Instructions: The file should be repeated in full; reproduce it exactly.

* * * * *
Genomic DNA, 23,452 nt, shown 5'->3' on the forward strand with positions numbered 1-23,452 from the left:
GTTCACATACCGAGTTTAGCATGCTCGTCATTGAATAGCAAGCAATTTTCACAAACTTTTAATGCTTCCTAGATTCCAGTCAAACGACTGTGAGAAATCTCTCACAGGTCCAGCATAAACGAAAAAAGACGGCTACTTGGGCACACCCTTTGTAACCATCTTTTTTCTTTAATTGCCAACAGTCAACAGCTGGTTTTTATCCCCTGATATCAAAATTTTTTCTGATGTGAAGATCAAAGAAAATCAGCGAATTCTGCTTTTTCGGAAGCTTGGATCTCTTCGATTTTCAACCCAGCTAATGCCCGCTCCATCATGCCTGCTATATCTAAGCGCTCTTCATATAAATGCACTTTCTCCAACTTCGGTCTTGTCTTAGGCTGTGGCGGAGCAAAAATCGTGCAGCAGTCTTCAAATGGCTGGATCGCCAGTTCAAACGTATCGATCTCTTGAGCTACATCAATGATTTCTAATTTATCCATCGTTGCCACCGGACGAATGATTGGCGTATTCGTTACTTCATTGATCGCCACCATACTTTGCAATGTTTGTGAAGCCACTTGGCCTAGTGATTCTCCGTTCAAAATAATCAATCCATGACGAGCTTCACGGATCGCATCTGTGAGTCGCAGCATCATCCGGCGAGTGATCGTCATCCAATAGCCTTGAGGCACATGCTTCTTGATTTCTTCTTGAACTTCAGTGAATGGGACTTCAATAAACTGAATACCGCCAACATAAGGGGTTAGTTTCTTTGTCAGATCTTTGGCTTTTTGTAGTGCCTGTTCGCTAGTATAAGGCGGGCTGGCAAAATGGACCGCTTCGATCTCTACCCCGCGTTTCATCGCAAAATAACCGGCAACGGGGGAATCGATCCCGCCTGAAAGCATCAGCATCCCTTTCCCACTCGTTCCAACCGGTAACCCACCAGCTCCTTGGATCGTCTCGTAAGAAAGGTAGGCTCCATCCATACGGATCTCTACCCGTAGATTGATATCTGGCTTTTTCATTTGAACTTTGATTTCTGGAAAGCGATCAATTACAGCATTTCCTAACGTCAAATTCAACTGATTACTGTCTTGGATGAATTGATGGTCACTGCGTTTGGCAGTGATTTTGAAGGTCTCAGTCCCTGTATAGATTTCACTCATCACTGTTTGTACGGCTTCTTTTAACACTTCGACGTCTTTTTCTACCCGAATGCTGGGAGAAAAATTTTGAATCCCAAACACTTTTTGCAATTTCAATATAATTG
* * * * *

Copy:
Genomic DNA, 23,452 nt, shown 5'->3' on the forward strand with positions numbered 1-23,452 from the left:
GTTCACATACCGAGTTTAGCATGCTCGTCATTGAATAGCAAGCAATTTTCACAAACTTTTAATGCTTCCTAGATTCCAGTCAAACGACTGTGAGAAATCTCTCACAGGTCCAGCATAAACGAAAAAAGACGGCTACTTGGGCACACCCTTTGTAACCATCTTTTTTCTTTAATTGCCAACAGTCAACAGCTGGTTTTTATCCCCTGATATCAAAATTTTTTCTGATGTGAAGATCAAAGAAAATCAGCGAATTCTGCTTTTTCGGAAGCTTGGATCTCTTCGATTTTCAACCCAGCTAATGCCCGCTCCATCATGCCTGCTATATCTAAGCGCTCTTCATATAAATGCACTTTCTCCAACTTCGGTCTTGTCTTAGGCTGTGGCGGAGCAAAAATCGTGCAGCAGTCTTCAAATGGCTGGATCGCCAGTTCAAACGTATCGATCTCTTGAGCTACATCAATGATTTCTAATTTATCCATCGTTGCCACCGGACGAATGATTGGCGTATTCGTTACTTCATTGATCGCCACCATACTTTGCAATGTTTGTGAAGCCACTTGGCCTAGTGATTCTCCGTTCAAAATAATCAATCCATGACGAGCTTCACGGATCGCATCTGTGAGTCGCAGCATCATCCGGCGAGTGATCGTCATCCAATAGCCTTGAGGCACATGCTTCTTGATTTCTTCTTGAACTTCAGTGAATGGGACTTCAATAAACTGAATACCGCCAACATAAGGGGTTAGTTTCTTTGTCAGATCTTTGGCTTTTTGTAGTGCCTGTTCGCTAGTATAAGGCGGGCTGGCAAAATGGACCGCTTCGATCTCTACCCCGCGTTTCATCGCAAAATAACCGGCAACGGGGGAATCGATCCCGCCTGAAAGCATCAGCATCCCTTTCCCACTCGTTCCAACCGGTAACCCACCAGCTCCTTGGATCGTCTCGTAAGAAAGGTAGGCTCCATCCATACGGATCTCTACCCGTAGATTGATATCTGGCTTTTTCATTTGAACTTTGATTTCTGGAAAGCGATCAATTACAGCATTTCCTAACGTCAAATTCAACTGATTACTGTCTTGGATGAATTGATGGTCACTGCGTTTGGCAGTGATTTTGAAGGTCTCAGTCCCTGTATAGATTTCACTCATCACTGTTTGTACGGCTTCTTTTAACACTTCGACGTCTTTTTCTACCCGAATGCTGGGAGAAAAATTTTGAATCCCAAACACTTTTTGCAATTTCAATATAATTG